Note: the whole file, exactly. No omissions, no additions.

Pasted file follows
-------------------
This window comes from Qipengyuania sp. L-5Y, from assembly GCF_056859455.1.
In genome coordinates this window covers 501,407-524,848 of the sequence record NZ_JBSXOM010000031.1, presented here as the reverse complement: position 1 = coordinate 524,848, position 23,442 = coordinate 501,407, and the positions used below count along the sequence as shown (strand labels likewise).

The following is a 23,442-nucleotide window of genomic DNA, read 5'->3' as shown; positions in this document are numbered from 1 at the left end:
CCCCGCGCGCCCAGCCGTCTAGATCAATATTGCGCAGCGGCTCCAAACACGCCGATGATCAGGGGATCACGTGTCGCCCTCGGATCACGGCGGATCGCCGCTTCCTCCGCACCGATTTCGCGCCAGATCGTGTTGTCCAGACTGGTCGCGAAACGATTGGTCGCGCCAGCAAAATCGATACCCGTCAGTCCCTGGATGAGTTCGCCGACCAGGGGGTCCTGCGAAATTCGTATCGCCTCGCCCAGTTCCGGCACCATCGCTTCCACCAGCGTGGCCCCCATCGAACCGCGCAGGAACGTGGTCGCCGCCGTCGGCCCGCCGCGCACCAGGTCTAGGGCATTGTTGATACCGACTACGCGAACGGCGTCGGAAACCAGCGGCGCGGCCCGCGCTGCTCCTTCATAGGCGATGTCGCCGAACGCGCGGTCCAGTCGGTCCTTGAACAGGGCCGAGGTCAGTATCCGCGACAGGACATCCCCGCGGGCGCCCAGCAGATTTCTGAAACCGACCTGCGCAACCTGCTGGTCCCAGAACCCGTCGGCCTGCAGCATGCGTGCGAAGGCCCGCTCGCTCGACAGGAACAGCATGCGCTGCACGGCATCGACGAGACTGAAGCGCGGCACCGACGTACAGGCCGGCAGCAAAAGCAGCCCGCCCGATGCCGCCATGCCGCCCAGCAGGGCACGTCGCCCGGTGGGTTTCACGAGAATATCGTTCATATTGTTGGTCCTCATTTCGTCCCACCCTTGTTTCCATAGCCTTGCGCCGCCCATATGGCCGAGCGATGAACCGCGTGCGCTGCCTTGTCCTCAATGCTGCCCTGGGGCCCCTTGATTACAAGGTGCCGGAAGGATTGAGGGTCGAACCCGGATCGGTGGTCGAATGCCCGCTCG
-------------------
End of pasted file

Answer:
This window comes from Qipengyuania sp. L-5Y, from assembly GCF_056859455.1.
In genome coordinates this window covers 501,407-524,848 of the sequence record NZ_JBSXOM010000031.1, presented here as the reverse complement: position 1 = coordinate 524,848, position 23,442 = coordinate 501,407, and the positions used below count along the sequence as shown (strand labels likewise).

The following is a 23,442-nucleotide window of genomic DNA, read 5'->3' as shown; positions in this document are numbered from 1 at the left end:
CCCCGCGCGCCCAGCCGTCTAGATCAATATTGCGCAGCGGCTCCAAACACGCCGATGATCAGGGGATCACGTGTCGCCCTCGGATCACGGCGGATCGCCGCTTCCTCCGCACCGATTTCGCGCCAGATCGTGTTGTCCAGACTGGTCGCGAAACGATTGGTCGCGCCAGCAAAATCGATACCCGTCAGTCCCTGGATGAGTTCGCCGACCAGGGGGTCCTGCGAAATTCGTATCGCCTCGCCCAGTTCCGGCACCATCGCTTCCACCAGCGTGGCCCCCATCGAACCGCGCAGGAACGTGGTCGCCGCCGTCGGCCCGCCGCGCACCAGGTCTAGGGCATTGTTGATACCGACTACGCGAACGGCGTCGGAAACCAGCGGCGCGGCCCGCGCTGCTCCTTCATAGGCGATGTCGCCGAACGCGCGGTCCAGTCGGTCCTTGAACAGGGCCGAGGTCAGTATCCGCGACAGGACATCCCCGCGGGCGCCCAGCAGATTTCTGAAACCGACCTGCGCAACCTGCTGGTCCCAGAACCCGTCGGCCTGCAGCATGCGTGCGAAGGCCCGCTCGCTCGACAGGAACAGCATGCGCTGCACGGCATCGACGAGACTGAAGCGCGGCACCGACGTACAGGCCGGCAGCAAAAGCAGCCCGCCCGATGCCGCCATGCCGCCCAGCAGGGCACGTCGCCCGGTGGGTTTCACGAGAATATCGTTCATATTGTTGGTCCTCATTTCGTCCCACCCTTGTTTCCATAGCCTTGCGCCGCCCATATGGCCGAGCGATGAACCGCGTGCGCTGCCTTGTCCTCAATGCTGCCCTGGGGCCCCTTGATTACAAGGTGCCGGAAGGATTGAGGGTCGAACCCGGATCGGTGGTCGAATGCCCGCTCG